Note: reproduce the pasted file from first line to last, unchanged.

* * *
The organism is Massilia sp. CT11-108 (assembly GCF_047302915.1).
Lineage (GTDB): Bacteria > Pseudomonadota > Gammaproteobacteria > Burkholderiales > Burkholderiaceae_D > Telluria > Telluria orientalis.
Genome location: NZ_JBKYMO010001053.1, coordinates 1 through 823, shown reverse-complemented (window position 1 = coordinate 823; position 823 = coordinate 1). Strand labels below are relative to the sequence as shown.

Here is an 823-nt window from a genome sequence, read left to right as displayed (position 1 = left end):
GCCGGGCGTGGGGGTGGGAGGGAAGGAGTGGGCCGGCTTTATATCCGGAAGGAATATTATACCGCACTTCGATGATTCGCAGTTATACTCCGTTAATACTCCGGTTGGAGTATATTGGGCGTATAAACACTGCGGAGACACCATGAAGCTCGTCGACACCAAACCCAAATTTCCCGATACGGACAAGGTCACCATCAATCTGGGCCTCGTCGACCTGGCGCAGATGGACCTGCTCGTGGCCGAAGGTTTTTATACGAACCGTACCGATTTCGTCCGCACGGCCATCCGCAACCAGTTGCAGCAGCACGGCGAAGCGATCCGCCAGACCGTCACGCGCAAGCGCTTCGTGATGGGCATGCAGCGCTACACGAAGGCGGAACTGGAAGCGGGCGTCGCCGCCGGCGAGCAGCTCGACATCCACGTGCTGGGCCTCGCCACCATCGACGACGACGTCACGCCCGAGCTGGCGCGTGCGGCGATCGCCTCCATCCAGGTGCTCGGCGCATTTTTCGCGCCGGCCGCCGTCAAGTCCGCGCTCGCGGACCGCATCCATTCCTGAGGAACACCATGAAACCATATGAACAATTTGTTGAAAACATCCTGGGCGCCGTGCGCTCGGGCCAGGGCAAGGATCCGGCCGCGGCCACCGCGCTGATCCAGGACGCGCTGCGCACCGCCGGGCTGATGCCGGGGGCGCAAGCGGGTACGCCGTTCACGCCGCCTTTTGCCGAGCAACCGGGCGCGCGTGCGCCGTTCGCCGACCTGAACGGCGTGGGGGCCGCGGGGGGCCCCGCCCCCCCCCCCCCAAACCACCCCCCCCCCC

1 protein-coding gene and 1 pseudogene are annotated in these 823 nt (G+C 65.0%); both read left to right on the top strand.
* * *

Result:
The organism is Massilia sp. CT11-108 (assembly GCF_047302915.1).
Lineage (GTDB): Bacteria > Pseudomonadota > Gammaproteobacteria > Burkholderiales > Burkholderiaceae_D > Telluria > Telluria orientalis.
Genome location: NZ_JBKYMO010001053.1, coordinates 1 through 823, shown reverse-complemented (window position 1 = coordinate 823; position 823 = coordinate 1). Strand labels below are relative to the sequence as shown.

Here is an 823-nt window from a genome sequence, read left to right as displayed (position 1 = left end):
GCCGGGCGTGGGGGTGGGAGGGAAGGAGTGGGCCGGCTTTATATCCGGAAGGAATATTATACCGCACTTCGATGATTCGCAGTTATACTCCGTTAATACTCCGGTTGGAGTATATTGGGCGTATAAACACTGCGGAGACACCATGAAGCTCGTCGACACCAAACCCAAATTTCCCGATACGGACAAGGTCACCATCAATCTGGGCCTCGTCGACCTGGCGCAGATGGACCTGCTCGTGGCCGAAGGTTTTTATACGAACCGTACCGATTTCGTCCGCACGGCCATCCGCAACCAGTTGCAGCAGCACGGCGAAGCGATCCGCCAGACCGTCACGCGCAAGCGCTTCGTGATGGGCATGCAGCGCTACACGAAGGCGGAACTGGAAGCGGGCGTCGCCGCCGGCGAGCAGCTCGACATCCACGTGCTGGGCCTCGCCACCATCGACGACGACGTCACGCCCGAGCTGGCGCGTGCGGCGATCGCCTCCATCCAGGTGCTCGGCGCATTTTTCGCGCCGGCCGCCGTCAAGTCCGCGCTCGCGGACCGCATCCATTCCTGAGGAACACCATGAAACCATATGAACAATTTGTTGAAAACATCCTGGGCGCCGTGCGCTCGGGCCAGGGCAAGGATCCGGCCGCGGCCACCGCGCTGATCCAGGACGCGCTGCGCACCGCCGGGCTGATGCCGGGGGCGCAAGCGGGTACGCCGTTCACGCCGCCTTTTGCCGAGCAACCGGGCGCGCGTGCGCCGTTCGCCGACCTGAACGGCGTGGGGGCCGCGGGGGGCCCCGCCCCCCCCCCCCCAAACCACCCCCCCCCCC

1 protein-coding gene and 1 pseudogene are annotated in these 823 nt (G+C 65.0%); both read left to right on the top strand.